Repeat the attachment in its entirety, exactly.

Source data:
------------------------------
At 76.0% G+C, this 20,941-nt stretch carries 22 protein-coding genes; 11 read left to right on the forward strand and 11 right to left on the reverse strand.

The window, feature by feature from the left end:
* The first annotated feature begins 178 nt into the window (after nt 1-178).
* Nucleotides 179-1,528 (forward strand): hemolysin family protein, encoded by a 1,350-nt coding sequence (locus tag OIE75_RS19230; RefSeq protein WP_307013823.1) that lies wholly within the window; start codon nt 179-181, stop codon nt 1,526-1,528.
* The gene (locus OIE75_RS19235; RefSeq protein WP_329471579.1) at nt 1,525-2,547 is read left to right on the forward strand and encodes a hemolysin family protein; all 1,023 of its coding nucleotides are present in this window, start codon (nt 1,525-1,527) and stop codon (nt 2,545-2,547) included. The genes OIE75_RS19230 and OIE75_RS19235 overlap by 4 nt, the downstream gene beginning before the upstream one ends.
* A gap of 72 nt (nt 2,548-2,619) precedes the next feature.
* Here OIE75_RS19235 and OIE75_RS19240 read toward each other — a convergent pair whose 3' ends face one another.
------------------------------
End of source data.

At 76.0% G+C, this 20,941-nt stretch carries 22 protein-coding genes; 11 read left to right on the forward strand and 11 right to left on the reverse strand.

The window, feature by feature from the left end:
* The first annotated feature begins 178 nt into the window (after nt 1-178).
* Nucleotides 179-1,528 (forward strand): hemolysin family protein, encoded by a 1,350-nt coding sequence (locus tag OIE75_RS19230; RefSeq protein WP_307013823.1) that lies wholly within the window; start codon nt 179-181, stop codon nt 1,526-1,528.
* The gene (locus OIE75_RS19235; RefSeq protein WP_329471579.1) at nt 1,525-2,547 is read left to right on the forward strand and encodes a hemolysin family protein; all 1,023 of its coding nucleotides are present in this window, start codon (nt 1,525-1,527) and stop codon (nt 2,545-2,547) included. The genes OIE75_RS19230 and OIE75_RS19235 overlap by 4 nt, the downstream gene beginning before the upstream one ends.
* A gap of 72 nt (nt 2,548-2,619) precedes the next feature.
* Here OIE75_RS19235 and OIE75_RS19240 read toward each other — a convergent pair whose 3' ends face one another.